Production: 1952 - 1954
The 2032 Erie AA units are part of the early Alco series produced by Lionel in the postwar era. These early Alco diesels -- produced from 1950 until 1954 -- are quality engines with many desired features. The quality and dependability of theses diesel are superb and when properly maintained will run as good today as the day they were made. All early series Alcos remain in demand today.
The 2032 Erie is a rather plain looking diesels produced by Lionel. Its stark black body with an eye-catching red stripe on the side has been copied by many manufacturers since Lionels introduction in 1952. This diesel continues to be a favorite of collectors and operators.
One unusual item of the 2032 Erie diesel is the items' number -- it does not appear on the shell. Rarely did Lionel produce an item without its number printed on the side or bottom. Over the years some individuals have speculated this was one more step of Lionel trying to obtain as much realism as possible with a model train. In the case of the Erie, the number only appears in the illuminated front number boards.
Standard features of the 2032 include: black painted body with two thin yellow painted stripes and two small decals on each side, die-cast frame, two-axle Magnetraction, three-position E-unit, headlight in each unit, horn and operating front couplers on each unit with non-operating rear couplers. Other extras include a silver ornamental horn on each unit, headlight and winshield lens, rear metal step ladders plus illuminated number boards with the number 2032 printed in the lens.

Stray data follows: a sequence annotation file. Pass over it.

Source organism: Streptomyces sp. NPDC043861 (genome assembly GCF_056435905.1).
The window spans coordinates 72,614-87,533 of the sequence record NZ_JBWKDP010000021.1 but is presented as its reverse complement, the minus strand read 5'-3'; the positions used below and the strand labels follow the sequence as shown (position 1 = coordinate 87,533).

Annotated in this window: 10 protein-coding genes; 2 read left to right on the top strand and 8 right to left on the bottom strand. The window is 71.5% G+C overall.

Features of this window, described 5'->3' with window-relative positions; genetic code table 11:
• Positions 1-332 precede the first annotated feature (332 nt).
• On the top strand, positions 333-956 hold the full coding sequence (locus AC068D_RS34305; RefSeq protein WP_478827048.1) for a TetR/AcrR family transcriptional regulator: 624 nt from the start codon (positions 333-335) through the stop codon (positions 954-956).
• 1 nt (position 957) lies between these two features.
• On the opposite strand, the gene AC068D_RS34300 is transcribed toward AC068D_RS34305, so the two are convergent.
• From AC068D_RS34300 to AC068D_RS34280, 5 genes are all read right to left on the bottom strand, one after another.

Additional Detail, Photos & Box Information
The 2032 Erie is one of the few items ever produced in the postwar era where the stock number is not printed on the item. The only location where you can find the 2032 number is on the number boards. Additionally, the only box available for the Erie is its master carton -- individual boxes do not exist.
Flat Roof above Motor - Early production, assumed to be 1952. The flat roof versions are slightly harder to locate. Also, these versions have a tendancy to have their roof-line warp due to the heat of the motor.
Dime-Sized Raised Dimple on Roof - Shown in the photo above For 1953 and 1954, Lionel added a slightly raised dimple -- approximately the size of a dime -- to the top of the shell, directly above the motor. The raised dimple significantly reduced the warpage problem commonly seen on the flat roof versions. The raised dimple roof were produced in 1953 and 1954.
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